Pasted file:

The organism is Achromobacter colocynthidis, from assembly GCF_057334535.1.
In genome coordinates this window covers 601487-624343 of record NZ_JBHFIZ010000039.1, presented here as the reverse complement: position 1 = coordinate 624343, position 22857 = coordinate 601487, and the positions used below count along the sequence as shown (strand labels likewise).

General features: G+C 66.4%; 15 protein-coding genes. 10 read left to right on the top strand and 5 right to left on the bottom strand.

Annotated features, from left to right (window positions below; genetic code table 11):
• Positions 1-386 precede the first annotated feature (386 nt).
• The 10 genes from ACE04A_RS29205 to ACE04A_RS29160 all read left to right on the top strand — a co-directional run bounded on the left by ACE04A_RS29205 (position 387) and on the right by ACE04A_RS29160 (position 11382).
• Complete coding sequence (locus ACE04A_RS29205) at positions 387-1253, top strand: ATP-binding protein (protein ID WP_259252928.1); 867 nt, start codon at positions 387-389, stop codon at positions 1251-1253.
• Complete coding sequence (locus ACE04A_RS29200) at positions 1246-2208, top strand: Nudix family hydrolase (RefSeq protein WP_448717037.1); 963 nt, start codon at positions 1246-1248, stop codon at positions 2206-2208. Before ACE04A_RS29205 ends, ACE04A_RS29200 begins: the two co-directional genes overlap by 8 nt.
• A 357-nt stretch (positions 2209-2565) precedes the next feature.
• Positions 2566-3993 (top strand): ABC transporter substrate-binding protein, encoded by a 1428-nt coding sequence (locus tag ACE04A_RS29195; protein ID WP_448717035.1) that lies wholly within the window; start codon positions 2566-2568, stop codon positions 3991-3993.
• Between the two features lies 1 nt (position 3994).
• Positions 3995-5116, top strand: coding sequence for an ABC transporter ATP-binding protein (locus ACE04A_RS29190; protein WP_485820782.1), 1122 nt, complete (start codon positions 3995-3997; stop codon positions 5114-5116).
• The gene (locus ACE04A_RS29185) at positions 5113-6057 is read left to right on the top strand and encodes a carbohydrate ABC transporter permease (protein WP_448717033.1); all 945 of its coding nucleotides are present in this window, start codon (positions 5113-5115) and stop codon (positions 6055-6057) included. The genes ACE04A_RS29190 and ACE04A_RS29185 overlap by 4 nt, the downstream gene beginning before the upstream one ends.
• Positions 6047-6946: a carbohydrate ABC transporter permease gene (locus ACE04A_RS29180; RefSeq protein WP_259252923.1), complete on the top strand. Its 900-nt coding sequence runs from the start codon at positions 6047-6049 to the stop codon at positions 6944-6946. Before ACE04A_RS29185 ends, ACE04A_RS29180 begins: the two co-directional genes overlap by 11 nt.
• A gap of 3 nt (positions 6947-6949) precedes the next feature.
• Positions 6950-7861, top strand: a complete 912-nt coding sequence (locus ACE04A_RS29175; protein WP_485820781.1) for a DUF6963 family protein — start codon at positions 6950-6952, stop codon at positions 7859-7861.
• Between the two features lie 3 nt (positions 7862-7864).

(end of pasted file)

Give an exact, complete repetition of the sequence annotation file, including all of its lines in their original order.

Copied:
The organism is Achromobacter colocynthidis, from assembly GCF_057334535.1.
In genome coordinates this window covers 601487-624343 of record NZ_JBHFIZ010000039.1, presented here as the reverse complement: position 1 = coordinate 624343, position 22857 = coordinate 601487, and the positions used below count along the sequence as shown (strand labels likewise).

General features: G+C 66.4%; 15 protein-coding genes. 10 read left to right on the top strand and 5 right to left on the bottom strand.

Annotated features, from left to right (window positions below; genetic code table 11):
• Positions 1-386 precede the first annotated feature (386 nt).
• The 10 genes from ACE04A_RS29205 to ACE04A_RS29160 all read left to right on the top strand — a co-directional run bounded on the left by ACE04A_RS29205 (position 387) and on the right by ACE04A_RS29160 (position 11382).
• Complete coding sequence (locus ACE04A_RS29205) at positions 387-1253, top strand: ATP-binding protein (protein ID WP_259252928.1); 867 nt, start codon at positions 387-389, stop codon at positions 1251-1253.
• Complete coding sequence (locus ACE04A_RS29200) at positions 1246-2208, top strand: Nudix family hydrolase (RefSeq protein WP_448717037.1); 963 nt, start codon at positions 1246-1248, stop codon at positions 2206-2208. Before ACE04A_RS29205 ends, ACE04A_RS29200 begins: the two co-directional genes overlap by 8 nt.
• A 357-nt stretch (positions 2209-2565) precedes the next feature.
• Positions 2566-3993 (top strand): ABC transporter substrate-binding protein, encoded by a 1428-nt coding sequence (locus tag ACE04A_RS29195; protein ID WP_448717035.1) that lies wholly within the window; start codon positions 2566-2568, stop codon positions 3991-3993.
• Between the two features lies 1 nt (position 3994).
• Positions 3995-5116, top strand: coding sequence for an ABC transporter ATP-binding protein (locus ACE04A_RS29190; protein WP_485820782.1), 1122 nt, complete (start codon positions 3995-3997; stop codon positions 5114-5116).
• The gene (locus ACE04A_RS29185) at positions 5113-6057 is read left to right on the top strand and encodes a carbohydrate ABC transporter permease (protein WP_448717033.1); all 945 of its coding nucleotides are present in this window, start codon (positions 5113-5115) and stop codon (positions 6055-6057) included. The genes ACE04A_RS29190 and ACE04A_RS29185 overlap by 4 nt, the downstream gene beginning before the upstream one ends.
• Positions 6047-6946: a carbohydrate ABC transporter permease gene (locus ACE04A_RS29180; RefSeq protein WP_259252923.1), complete on the top strand. Its 900-nt coding sequence runs from the start codon at positions 6047-6049 to the stop codon at positions 6944-6946. Before ACE04A_RS29185 ends, ACE04A_RS29180 begins: the two co-directional genes overlap by 11 nt.
• A gap of 3 nt (positions 6947-6949) precedes the next feature.
• Positions 6950-7861, top strand: a complete 912-nt coding sequence (locus ACE04A_RS29175; protein WP_485820781.1) for a DUF6963 family protein — start codon at positions 6950-6952, stop codon at positions 7859-7861.
• Between the two features lie 3 nt (positions 7862-7864).